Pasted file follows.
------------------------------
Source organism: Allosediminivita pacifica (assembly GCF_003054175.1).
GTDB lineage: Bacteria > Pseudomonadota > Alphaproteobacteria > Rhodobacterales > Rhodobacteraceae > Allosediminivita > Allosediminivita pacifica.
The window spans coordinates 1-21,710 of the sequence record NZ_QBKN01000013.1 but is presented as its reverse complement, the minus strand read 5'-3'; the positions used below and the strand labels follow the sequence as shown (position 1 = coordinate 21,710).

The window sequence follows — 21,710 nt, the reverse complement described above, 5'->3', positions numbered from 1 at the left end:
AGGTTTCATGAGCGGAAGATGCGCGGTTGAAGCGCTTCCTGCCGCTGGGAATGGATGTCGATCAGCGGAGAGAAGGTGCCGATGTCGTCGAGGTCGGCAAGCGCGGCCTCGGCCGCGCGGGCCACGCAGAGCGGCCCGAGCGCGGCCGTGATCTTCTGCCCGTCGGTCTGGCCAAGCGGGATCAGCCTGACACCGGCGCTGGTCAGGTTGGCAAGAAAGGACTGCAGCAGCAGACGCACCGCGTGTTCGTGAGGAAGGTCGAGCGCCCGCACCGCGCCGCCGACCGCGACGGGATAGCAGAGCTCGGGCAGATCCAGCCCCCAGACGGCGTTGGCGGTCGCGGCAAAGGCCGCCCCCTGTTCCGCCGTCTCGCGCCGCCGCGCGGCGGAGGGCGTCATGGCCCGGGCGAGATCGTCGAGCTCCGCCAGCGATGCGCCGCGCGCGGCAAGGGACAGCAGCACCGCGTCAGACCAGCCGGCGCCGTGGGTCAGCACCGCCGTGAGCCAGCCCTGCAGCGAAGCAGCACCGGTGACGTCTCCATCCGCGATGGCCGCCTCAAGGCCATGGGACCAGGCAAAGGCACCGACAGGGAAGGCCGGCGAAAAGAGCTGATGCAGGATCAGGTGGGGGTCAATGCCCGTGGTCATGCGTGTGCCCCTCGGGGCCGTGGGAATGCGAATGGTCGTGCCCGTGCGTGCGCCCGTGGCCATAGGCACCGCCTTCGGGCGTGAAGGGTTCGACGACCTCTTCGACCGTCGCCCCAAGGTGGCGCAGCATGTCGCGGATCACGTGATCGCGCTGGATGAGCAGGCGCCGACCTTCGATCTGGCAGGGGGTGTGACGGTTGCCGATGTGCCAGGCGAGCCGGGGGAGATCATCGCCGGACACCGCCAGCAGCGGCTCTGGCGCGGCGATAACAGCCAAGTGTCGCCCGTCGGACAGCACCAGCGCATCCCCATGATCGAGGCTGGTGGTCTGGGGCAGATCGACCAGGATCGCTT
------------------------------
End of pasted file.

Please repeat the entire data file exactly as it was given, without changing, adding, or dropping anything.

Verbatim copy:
Source organism: Allosediminivita pacifica (assembly GCF_003054175.1).
GTDB lineage: Bacteria > Pseudomonadota > Alphaproteobacteria > Rhodobacterales > Rhodobacteraceae > Allosediminivita > Allosediminivita pacifica.
The window spans coordinates 1-21,710 of the sequence record NZ_QBKN01000013.1 but is presented as its reverse complement, the minus strand read 5'-3'; the positions used below and the strand labels follow the sequence as shown (position 1 = coordinate 21,710).

The window sequence follows — 21,710 nt, the reverse complement described above, 5'->3', positions numbered from 1 at the left end:
AGGTTTCATGAGCGGAAGATGCGCGGTTGAAGCGCTTCCTGCCGCTGGGAATGGATGTCGATCAGCGGAGAGAAGGTGCCGATGTCGTCGAGGTCGGCAAGCGCGGCCTCGGCCGCGCGGGCCACGCAGAGCGGCCCGAGCGCGGCCGTGATCTTCTGCCCGTCGGTCTGGCCAAGCGGGATCAGCCTGACACCGGCGCTGGTCAGGTTGGCAAGAAAGGACTGCAGCAGCAGACGCACCGCGTGTTCGTGAGGAAGGTCGAGCGCCCGCACCGCGCCGCCGACCGCGACGGGATAGCAGAGCTCGGGCAGATCCAGCCCCCAGACGGCGTTGGCGGTCGCGGCAAAGGCCGCCCCCTGTTCCGCCGTCTCGCGCCGCCGCGCGGCGGAGGGCGTCATGGCCCGGGCGAGATCGTCGAGCTCCGCCAGCGATGCGCCGCGCGCGGCAAGGGACAGCAGCACCGCGTCAGACCAGCCGGCGCCGTGGGTCAGCACCGCCGTGAGCCAGCCCTGCAGCGAAGCAGCACCGGTGACGTCTCCATCCGCGATGGCCGCCTCAAGGCCATGGGACCAGGCAAAGGCACCGACAGGGAAGGCCGGCGAAAAGAGCTGATGCAGGATCAGGTGGGGGTCAATGCCCGTGGTCATGCGTGTGCCCCTCGGGGCCGTGGGAATGCGAATGGTCGTGCCCGTGCGTGCGCCCGTGGCCATAGGCACCGCCTTCGGGCGTGAAGGGTTCGACGACCTCTTCGACCGTCGCCCCAAGGTGGCGCAGCATGTCGCGGATCACGTGATCGCGCTGGATGAGCAGGCGCCGACCTTCGATCTGGCAGGGGGTGTGACGGTTGCCGATGTGCCAGGCGAGCCGGGGGAGATCATCGCCGGACACCGCCAGCAGCGGCTCTGGCGCGGCGATAACAGCCAAGTGTCGCCCGTCGGACAGCACCAGCGCATCCCCATGATCGAGGCTGGTGGTCTGGGGCAGATCGACCAGGATCGCTT